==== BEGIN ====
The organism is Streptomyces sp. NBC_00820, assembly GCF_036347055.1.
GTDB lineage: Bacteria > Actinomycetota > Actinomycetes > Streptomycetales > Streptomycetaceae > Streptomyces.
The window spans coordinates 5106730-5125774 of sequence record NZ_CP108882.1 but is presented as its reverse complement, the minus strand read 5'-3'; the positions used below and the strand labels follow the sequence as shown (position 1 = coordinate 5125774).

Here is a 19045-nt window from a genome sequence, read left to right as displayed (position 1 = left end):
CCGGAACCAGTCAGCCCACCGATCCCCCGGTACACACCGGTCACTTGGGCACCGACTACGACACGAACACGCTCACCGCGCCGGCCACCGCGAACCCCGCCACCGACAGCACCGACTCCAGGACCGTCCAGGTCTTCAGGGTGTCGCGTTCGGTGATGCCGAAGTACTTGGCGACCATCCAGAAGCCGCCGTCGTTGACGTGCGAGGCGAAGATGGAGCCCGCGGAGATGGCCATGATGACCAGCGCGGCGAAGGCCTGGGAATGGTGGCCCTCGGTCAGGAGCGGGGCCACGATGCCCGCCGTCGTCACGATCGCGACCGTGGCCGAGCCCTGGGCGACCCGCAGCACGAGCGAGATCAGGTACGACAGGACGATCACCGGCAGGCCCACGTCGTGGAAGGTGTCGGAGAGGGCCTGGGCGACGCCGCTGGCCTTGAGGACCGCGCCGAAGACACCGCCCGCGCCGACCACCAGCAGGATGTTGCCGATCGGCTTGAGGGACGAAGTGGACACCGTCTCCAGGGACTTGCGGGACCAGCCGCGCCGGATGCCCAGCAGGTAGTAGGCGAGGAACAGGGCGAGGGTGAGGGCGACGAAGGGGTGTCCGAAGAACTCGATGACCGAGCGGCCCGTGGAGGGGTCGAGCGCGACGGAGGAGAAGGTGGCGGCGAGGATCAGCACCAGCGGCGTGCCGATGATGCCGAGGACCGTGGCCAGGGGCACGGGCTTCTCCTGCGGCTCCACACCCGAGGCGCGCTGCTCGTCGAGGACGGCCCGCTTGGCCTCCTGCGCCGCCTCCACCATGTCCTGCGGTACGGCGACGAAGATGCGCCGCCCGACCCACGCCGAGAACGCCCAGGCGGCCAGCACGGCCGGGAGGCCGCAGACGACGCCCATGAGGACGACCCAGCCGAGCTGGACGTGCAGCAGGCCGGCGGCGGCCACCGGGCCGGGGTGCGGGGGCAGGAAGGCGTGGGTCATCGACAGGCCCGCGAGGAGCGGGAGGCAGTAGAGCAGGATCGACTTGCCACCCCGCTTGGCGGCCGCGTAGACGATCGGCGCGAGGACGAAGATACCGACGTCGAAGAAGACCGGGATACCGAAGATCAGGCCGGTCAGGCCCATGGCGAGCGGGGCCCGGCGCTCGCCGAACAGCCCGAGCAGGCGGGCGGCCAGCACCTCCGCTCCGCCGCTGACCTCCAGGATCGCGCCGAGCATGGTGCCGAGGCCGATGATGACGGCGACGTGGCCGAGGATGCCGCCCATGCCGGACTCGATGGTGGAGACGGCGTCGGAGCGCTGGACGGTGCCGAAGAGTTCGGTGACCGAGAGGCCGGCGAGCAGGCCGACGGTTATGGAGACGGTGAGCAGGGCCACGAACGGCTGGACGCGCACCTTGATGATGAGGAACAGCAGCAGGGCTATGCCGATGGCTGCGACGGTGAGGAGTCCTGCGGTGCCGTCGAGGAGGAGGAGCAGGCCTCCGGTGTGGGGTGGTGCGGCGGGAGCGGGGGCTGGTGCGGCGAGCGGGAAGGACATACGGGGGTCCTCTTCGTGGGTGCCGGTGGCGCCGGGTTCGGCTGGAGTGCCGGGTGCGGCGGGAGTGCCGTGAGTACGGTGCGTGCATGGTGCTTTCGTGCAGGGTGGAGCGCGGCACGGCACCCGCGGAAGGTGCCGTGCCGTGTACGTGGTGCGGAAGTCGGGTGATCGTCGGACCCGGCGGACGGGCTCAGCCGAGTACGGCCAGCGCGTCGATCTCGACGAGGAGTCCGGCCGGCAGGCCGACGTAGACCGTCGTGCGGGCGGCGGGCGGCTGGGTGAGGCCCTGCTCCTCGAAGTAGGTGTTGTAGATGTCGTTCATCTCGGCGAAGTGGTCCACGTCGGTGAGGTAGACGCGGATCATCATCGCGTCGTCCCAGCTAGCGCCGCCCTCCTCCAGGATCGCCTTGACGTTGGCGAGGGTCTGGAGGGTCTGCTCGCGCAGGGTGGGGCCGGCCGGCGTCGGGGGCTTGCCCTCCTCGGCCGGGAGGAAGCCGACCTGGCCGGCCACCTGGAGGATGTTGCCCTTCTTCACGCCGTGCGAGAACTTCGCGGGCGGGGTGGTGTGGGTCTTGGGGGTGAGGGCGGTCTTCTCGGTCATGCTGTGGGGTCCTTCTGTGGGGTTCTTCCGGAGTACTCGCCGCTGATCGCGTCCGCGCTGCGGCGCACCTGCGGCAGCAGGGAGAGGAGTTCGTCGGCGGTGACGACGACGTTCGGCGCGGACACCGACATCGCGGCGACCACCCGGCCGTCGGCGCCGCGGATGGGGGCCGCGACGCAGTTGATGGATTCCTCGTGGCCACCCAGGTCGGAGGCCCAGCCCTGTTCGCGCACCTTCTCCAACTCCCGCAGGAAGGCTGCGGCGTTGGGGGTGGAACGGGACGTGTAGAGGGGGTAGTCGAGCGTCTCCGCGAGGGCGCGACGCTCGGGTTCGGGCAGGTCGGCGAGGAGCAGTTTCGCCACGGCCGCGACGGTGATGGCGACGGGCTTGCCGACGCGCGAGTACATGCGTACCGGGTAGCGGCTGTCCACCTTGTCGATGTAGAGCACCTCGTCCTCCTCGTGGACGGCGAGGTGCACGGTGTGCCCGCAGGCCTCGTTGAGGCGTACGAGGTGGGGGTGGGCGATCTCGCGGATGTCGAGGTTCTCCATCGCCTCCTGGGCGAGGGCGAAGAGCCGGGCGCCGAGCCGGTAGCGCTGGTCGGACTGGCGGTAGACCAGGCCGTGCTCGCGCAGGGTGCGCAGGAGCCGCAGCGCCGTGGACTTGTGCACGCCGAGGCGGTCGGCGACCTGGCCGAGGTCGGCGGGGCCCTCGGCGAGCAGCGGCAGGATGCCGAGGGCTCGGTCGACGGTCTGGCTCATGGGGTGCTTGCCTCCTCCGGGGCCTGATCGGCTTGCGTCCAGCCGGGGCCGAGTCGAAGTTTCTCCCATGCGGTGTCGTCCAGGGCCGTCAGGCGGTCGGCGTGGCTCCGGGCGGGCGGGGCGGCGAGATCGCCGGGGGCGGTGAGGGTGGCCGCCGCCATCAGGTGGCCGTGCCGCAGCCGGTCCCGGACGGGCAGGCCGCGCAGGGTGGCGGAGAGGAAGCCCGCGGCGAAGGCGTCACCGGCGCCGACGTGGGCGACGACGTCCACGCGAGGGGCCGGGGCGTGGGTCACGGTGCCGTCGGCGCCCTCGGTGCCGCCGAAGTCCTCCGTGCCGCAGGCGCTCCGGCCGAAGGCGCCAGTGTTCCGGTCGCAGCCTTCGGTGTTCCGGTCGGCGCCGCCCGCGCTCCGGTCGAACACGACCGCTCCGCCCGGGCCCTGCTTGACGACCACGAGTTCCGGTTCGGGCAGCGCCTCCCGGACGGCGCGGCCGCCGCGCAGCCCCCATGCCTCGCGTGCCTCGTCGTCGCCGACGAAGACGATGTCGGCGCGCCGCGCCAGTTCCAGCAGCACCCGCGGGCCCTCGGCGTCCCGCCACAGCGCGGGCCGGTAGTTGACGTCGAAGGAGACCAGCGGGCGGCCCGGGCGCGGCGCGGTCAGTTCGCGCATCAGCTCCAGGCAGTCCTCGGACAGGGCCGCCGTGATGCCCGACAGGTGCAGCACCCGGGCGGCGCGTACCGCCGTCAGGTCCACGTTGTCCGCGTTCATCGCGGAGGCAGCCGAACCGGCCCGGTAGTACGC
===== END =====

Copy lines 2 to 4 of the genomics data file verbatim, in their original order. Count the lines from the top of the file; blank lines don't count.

GTDB lineage: Bacteria > Actinomycetota > Actinomycetes > Streptomycetales > Streptomycetaceae > Streptomyces.
The window spans coordinates 5106730-5125774 of sequence record NZ_CP108882.1 but is presented as its reverse complement, the minus strand read 5'-3'; the positions used below and the strand labels follow the sequence as shown (position 1 = coordinate 5125774).

Here is a 19045-nt window from a genome sequence, read left to right as displayed (position 1 = left end):